Even if you have networked extensively and have an established connection at the company you are seeking to work at, you cannot underestimate the importance of a well-crafted resume.
Your resume is the prologue to the story you tell the employer about yourself and your professional background. It tells the employer where you’ve been and where you want to be headed next. It lays the setting for further conversation.
And you know that in today’s competitive job market, you can’t afford to showcase yourself in any but the best possible light.
Which is why, I recommend that you spend a good chunk of time editing and updating your resume before clicking ‘send’. This is particularly important if it’s been a while since you’ve updated the document and/or are considering switching careers.
Below are 7 tips for drafting a stronger resume:
Make Sure the Formatting is Consistent and Resume is Typo-free
Tiny details often tell a much bigger story. Formatting may seem less important that the substance of your resume, but make no mistake. If the formatting is not consistent throughout the document, it says one thing about you: you rush to get the job done. No employer wants to see quality sacrificed for speed. The same point applies to typos. Take extra time and read each bullet point over at least twice to make sure there are absolutely no errors or inconsistencies.
The Resume Length Should Be 1- 2 pages
Unless you are an academic or a scientist and have a long list of publications to list, it is not generally recommended that your resume exceed 2 pages. For young professionals without an extensive job history, the ideal length is 1 page.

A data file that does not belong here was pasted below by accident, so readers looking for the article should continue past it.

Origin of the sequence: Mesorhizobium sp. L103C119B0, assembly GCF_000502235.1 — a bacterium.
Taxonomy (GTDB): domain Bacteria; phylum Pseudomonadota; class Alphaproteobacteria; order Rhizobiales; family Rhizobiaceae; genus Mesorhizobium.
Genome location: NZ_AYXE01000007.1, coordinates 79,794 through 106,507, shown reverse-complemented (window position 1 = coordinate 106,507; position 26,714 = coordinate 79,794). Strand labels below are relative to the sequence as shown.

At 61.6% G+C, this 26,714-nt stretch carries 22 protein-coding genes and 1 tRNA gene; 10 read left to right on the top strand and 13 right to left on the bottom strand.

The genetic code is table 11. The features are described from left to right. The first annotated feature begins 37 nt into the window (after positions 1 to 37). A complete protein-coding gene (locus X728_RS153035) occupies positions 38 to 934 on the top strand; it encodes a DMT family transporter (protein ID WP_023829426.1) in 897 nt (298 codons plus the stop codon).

In today’s competitive job market, it’s not unusual for an employer to receive hundreds of resumes for one position. A hiring manager will likely spend only a minute, if that, reviewing your resume before deciding whether you make the cut for an interview or not. They want to quickly assess your qualifications and appreciate a concisely crafted document.
Use a Chronological Format
You have likely come across two different formats for a resume: chronological and functional (or sometimes a mix of those two). In a chronological resume, as the title implies, you list your experience chronologically, with accomplishments as they pertain to each job experience. In a functional resume, on another hand, you highlight your abilities and categorize your skills instead of creating a timeline for your work experience.